DVD Movie Guide @ dvdmg.com
Review Archive:  # | A-C | D-F | G-I | J-L | M-O | P-R | S-U | V-Z | Viewer Ratings | Main


Alfred Hitchcock
James Stewart, Doris Day, Brenda De Banzie, Bernard Miles, Ralph Truman, Daniel Gélin, Mogens Wieth
Writing Credits:
John Michael Hayes, Charles Bennett (story), D.B. Wyndham-Lewis (story)

A little knowledge can be a deadly thing!

Dr. Ben McKenna his wife Jo and their son Hank are on a touring holiday of Africa when they meet the mysterious Louis Bernard on a bus. The next day Bernard is murdered in the local marketplace but before he dies he manages to reveal details of an assassination about to take place in London. Fearing that their plot will be revealed the assassins kidnap Hank in order to keep the McKenna's silent. Ben and Jo go to London and take matters into their own hands.

Box Office:
$2.5 million.
Domestic Gross
$10.250 million.

Rated PG

Aspect Ratio: 1.85:1/16X9
English Monaural
French Monaural
Supplements Subtitles:

Runtime: 120 min.
Price: $19.98
Release Date: 2/7/06

• “The Making of The Man Who Knew Too Much” Documentary
• Production Photographs
• Production Notes
• Trailers


Panasonic 50" TH-50PZ77U 1080p Plasma Monitor; Sony STR-DG1200 7.1 Channel Receiver; Panasonic DMP-BD60K Blu-Ray Player using HDMI outputs; Michael Green Revolution Cinema 6i Speakers (all five); Kenwood 1050SW 150-watt Subwoofer.


The Man Who Knew Too Much (1956)

Reviewed by Colin Jacobson (May 28, 2010)

Not too many directors remake their own flicks, but Alfred Hitchcock took that step via 1956’s The Man Who Knew Too Much. A reworking of his 1934 movie of the same title, Man introduces us to the McKenna family: Ben (James Stewart), wife Jo (Doris Day) and son Hank (Christopher Olsen). During a trip to Europe, they decide to stop in Morocco for a few days.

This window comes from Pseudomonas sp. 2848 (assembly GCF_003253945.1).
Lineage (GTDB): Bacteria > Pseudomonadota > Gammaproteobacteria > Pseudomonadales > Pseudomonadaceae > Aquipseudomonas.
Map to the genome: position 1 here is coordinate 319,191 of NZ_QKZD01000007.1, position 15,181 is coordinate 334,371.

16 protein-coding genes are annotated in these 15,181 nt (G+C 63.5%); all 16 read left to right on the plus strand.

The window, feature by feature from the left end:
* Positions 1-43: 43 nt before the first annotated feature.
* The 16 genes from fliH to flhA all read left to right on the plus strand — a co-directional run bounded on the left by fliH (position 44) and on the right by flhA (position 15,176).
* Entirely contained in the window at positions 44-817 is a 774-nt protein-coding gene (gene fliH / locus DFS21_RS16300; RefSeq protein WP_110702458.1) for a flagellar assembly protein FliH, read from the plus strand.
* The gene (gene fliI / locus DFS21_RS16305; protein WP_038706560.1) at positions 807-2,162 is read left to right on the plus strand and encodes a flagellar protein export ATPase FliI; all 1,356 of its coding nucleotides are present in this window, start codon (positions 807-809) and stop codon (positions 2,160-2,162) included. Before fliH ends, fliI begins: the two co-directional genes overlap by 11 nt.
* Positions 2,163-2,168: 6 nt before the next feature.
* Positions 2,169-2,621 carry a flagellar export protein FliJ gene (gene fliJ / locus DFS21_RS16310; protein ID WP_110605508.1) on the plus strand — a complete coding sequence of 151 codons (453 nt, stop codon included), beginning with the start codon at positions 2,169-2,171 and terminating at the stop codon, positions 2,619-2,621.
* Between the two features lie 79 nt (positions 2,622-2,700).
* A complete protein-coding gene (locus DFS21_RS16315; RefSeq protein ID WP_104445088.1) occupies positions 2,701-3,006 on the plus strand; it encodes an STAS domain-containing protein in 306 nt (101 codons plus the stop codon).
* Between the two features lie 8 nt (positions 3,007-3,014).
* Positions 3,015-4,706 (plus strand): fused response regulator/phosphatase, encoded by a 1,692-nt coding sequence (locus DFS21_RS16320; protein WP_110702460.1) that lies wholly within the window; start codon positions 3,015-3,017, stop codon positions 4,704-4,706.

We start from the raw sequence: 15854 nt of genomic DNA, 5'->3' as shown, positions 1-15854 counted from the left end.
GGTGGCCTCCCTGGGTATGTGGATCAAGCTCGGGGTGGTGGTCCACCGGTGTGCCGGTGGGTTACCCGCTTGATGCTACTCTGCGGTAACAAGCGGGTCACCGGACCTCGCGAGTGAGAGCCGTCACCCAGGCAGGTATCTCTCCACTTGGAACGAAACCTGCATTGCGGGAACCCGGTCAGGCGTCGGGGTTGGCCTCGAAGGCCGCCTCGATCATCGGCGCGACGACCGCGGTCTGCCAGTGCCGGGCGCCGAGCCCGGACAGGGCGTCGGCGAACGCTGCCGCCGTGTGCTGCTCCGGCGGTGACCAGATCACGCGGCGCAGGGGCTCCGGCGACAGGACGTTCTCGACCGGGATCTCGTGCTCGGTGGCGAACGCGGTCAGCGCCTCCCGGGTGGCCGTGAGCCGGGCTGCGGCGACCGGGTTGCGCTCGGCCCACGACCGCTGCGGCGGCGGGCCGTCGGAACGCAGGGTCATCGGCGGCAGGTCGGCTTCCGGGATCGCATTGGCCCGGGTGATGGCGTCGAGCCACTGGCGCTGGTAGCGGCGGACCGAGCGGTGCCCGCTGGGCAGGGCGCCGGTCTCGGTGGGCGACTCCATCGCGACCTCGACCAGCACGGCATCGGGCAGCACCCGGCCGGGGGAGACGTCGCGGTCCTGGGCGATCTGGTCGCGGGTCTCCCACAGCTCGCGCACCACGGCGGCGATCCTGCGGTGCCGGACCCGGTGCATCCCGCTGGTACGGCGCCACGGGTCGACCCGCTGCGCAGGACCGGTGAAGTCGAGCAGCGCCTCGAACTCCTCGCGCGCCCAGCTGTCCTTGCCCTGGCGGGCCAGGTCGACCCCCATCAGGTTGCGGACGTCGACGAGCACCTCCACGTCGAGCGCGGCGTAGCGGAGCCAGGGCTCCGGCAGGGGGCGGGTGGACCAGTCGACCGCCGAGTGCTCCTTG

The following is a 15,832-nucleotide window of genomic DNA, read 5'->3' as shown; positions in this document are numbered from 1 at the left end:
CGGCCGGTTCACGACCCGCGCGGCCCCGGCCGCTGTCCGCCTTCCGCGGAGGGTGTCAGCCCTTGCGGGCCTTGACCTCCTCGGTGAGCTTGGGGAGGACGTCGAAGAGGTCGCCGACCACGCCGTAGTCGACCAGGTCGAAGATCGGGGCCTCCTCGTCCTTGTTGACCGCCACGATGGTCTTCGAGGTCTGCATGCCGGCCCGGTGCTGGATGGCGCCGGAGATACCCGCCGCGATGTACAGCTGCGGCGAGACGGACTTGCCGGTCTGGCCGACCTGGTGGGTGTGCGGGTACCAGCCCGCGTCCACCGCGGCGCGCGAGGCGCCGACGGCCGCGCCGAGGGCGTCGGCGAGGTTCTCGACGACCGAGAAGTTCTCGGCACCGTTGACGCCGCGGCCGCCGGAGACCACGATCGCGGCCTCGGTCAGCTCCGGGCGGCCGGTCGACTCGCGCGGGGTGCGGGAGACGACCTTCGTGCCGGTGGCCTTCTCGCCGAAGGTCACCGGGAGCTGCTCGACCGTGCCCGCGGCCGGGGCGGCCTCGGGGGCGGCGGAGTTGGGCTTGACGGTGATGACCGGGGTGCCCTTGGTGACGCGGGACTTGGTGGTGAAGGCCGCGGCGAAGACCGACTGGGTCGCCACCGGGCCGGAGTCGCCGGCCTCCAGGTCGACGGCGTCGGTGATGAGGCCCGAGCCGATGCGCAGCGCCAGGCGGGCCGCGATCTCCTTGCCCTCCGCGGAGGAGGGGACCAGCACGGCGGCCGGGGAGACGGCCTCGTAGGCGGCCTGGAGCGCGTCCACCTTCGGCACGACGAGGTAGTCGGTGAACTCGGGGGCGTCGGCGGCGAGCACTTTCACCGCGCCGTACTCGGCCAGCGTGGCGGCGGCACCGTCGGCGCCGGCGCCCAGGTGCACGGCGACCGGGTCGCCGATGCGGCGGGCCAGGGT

On a bus ride, Hank accidentally removes a veil from a Muslim woman. Her husband goes ballistic but a helpful Frenchman named Louis Bernard (Daniel Gelin) intervenes and halts the trouble. Grateful, Ben chats with Louis and invites him to dinner. He suspects no trouble, but Jo grows suspicious of Bernard, especially when she sees him chat with the angry husband in what appears to be a friendly manner.

Jo’s suspicions prove correct. A weird police chase ends in the stabbing of Bernard – oddly, while the Frenchman is made up as a native. Before he expires, Bernard whispers a secret to Ben that an unnamed statesman will soon be assassinated in London.

When questioned by police, Ben learns that Bernard was an intelligence agent. He also receives an ominous call that warns him not to spill the beans or something bad will happen to Hank, who we soon find out has been kidnapped. The film follows Ben’s attempts to rescue his son and deal with this disturbing situation.

When I watched all the James Bond movies, I noted that even a lackluster 007 effort still has reasonable entertainment value. I feel the same about Hitchcock’s work, as even his weaker efforts manage to provide something to occupy us.